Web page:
An Open Letter to Stargate Fans From Syfy

Posted: May 19, 2011 in Uncategorized
Tags: ,

There’s been a lot written about Stargate Universe and Syfy in the weeks leading up to SGU‘s recent finale, and a lot of questions and concerns directed at Syfy about how we handled the series. I wanted to take some time to address the issues that have come up and thought GateWorld, which has been a huge supporter of the entire Stargate franchise, would be a good place to do it. So thanks to them for giving me the space here, and thanks to you for taking the time to read this.

When MGM and Syfy mutually decided to bring Stargate Atlantis to an end after five seasons, they did so knowing they’d transition to a new show in the franchise, Stargate Universe. SGU was a bold new take on Stargate that Brad Wright and Robert Cooper had had in mind for a long time, and one that we’d discussed with them off and on. It first came to us as a pitch many years ago.

Because Stargate SG-1 and Stargate Atlantis had performed so well for us in the past, we felt confident about SGU and committed to a two-season deal for it, as long as the show met certain milestones along the way. Two-season deals are rare in the TV world because they tie up a huge amount of investment (both time and money), but our great track record with MGM and Stargate made this seem like as much of a sure thing as you’ll get in the TV business. That means before any footage was shot or any actors were hired, we knew there’d be 40 episodes.

The show quickly moved forward and officially launched on October 2, 2009. The debut was watched by a good if not spectacular 2,779,000 viewers. To give that some perspective, Stargate Atlantis debuted with over 4 million viewers, so SGU was more than 25% below that. On the plus side, SGU actually grew in week 2 to just about 3 million viewers before falling into the 2.6 million range where it seemed like it was going to settle. That’s a fairly typical pattern for a new series, and at this point the show was doing okay.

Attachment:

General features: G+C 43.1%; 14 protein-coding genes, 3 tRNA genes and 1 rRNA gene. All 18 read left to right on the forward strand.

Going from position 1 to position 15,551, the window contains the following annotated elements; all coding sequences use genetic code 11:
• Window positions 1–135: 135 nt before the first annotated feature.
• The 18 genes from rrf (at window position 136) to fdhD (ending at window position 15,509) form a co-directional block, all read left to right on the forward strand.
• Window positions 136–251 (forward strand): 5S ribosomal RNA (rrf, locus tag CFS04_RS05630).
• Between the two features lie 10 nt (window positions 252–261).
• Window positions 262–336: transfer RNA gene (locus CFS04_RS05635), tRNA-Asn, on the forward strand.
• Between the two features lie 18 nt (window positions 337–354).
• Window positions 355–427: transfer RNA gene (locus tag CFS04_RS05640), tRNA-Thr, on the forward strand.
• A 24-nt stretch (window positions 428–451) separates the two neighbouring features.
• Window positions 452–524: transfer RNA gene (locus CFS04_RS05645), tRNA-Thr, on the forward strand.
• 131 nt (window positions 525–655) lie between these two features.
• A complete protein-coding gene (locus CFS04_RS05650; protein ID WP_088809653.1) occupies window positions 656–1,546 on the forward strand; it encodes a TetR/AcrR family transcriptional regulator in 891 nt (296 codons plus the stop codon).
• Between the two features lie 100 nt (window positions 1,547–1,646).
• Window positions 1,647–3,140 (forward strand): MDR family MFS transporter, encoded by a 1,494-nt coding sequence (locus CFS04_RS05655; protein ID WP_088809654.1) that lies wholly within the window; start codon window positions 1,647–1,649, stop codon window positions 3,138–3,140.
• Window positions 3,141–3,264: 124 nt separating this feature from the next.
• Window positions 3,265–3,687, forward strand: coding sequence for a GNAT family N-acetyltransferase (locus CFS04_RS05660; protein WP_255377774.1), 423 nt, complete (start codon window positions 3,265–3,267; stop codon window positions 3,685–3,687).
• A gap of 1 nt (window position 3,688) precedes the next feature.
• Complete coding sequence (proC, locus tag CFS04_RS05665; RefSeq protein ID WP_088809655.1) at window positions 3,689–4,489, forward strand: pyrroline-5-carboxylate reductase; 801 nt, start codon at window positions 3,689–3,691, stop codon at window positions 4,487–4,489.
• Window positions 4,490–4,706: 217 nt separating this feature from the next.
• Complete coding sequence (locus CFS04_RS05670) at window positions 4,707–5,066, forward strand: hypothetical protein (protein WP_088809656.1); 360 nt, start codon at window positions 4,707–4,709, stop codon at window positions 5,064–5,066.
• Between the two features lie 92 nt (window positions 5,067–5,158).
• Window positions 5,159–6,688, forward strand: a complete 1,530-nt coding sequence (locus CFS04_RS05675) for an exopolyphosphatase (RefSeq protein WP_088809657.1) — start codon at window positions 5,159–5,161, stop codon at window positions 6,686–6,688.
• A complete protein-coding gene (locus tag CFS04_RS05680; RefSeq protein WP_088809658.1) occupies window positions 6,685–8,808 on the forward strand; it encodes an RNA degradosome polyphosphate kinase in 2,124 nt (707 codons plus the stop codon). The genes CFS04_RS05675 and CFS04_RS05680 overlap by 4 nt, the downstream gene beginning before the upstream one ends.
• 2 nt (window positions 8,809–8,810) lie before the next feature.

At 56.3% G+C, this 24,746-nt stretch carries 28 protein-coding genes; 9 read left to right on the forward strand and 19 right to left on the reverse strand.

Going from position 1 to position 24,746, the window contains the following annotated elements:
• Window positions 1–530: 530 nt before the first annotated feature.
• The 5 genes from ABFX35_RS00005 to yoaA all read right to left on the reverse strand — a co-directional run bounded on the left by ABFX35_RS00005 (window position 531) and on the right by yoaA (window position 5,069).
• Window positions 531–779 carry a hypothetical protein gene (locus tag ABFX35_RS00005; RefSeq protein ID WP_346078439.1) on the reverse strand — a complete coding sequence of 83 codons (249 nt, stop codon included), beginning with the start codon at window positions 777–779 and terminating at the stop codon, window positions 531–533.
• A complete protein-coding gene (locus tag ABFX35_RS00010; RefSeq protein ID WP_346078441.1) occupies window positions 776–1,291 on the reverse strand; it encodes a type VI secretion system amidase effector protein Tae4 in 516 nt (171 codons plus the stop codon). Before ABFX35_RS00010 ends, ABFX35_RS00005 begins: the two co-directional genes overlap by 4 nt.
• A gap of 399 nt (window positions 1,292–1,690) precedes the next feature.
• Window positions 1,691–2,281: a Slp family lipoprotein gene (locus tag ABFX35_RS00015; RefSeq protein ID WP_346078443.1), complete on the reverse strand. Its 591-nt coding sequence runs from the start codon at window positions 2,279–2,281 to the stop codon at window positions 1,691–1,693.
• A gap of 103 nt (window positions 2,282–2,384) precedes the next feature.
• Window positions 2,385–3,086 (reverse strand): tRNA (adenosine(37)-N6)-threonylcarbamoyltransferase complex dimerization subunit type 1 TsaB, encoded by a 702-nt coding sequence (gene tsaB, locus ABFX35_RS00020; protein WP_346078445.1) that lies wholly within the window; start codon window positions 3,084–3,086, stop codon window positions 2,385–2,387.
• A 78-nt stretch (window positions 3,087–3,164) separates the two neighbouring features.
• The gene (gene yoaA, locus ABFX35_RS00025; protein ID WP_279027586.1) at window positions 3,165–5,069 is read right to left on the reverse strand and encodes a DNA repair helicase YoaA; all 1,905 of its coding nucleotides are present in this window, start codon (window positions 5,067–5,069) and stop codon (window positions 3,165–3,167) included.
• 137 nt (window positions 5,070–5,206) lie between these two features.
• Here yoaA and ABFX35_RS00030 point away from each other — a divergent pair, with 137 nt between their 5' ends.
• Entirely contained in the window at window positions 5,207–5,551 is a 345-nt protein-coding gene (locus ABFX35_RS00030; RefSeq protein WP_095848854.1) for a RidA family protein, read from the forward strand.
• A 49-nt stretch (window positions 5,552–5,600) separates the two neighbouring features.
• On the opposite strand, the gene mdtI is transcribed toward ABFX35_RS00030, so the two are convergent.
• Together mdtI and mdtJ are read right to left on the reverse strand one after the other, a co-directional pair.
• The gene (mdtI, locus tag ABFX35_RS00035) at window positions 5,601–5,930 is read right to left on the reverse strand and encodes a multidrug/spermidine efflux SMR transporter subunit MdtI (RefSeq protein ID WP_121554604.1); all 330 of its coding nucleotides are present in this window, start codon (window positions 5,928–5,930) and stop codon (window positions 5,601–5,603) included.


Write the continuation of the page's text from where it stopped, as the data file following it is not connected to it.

In week six viewers dropped to 2.3 million, or 20% off the season high. It’s not unusual for a show to fluctuate a bit, so as long as it bounced back this wouldn’t be too much of a concern. There was indeed a bit of a recovery the next week, but that was followed by another small drop. Then viewership took a further dip to 1,961,000, or 33% down from the season high. Obviously there was concern at this point, but we were headed into the hiatus and shows often see a bump after a break (contrary to popular belief).

Coming back from hiatus the show in fact grew modestly to 2,088,000 viewers and then added more viewers the next week, hitting 2,153,000. It looked like we were regaining momentum. Unfortunately things stalled there and for the next two months SGU hovered between 2,116,000 and a low of 1,708,000 viewers, below where we could sustain it. So despite the brief post-hiatus bump, after two episodes it settled in at a lower number and we ended up averaging 1,982,000 viewers for season 1.5.

With untenably low numbers and no sign of growth on Fridays where it had now lost 1/3 of its initial audience, we decided to move SGU for its second season. We’d had tremendous success on Tuesday’s with our breakout hit Warehouse 13, so we paired SGU with Caprica and moved them to Tuesdays, hoping to introduce both shows to a new audience. As you probably know by now the downward trend continued and ultimately we weren’t able to continue either series.

We moved the final 10 episodes of SGU to Monday nights where we’d just had success with a new show called Being Human, but the ratings remained flat. SGU did finish out its run with a nice spike for the finale, which is something else you also typically see with TV shows (it’s called the “terminal spike” in ratings parlance).
The erratic scheduling killed SGU:
We started the show on Fridays where we’ve had the most success and where it initially did well, and we left it there until it started struggling. When it was clear the show had fallen to unsustainable levels and would not survive on Fridays, only then did we move it to the night where our highest rated show of all time had recently aired.

The hiatus killed SGU:
As you can see from the ratings above, the biggest drop in viewers came before the hiatus, not after. In fact, SGU actually grew around 10% after the hiatus between season 1.0 and 1.5 in its first two episodes back.

If you’d left it on Friday nights, it would have done well:
When left on Friday nights SGU lost 1/3 of its audience and dropped to consistently unsustainable ratings levels. The only hope of keeping it was to move it to another night where new viewers could find it.

You canceled SGU because you hate science fiction: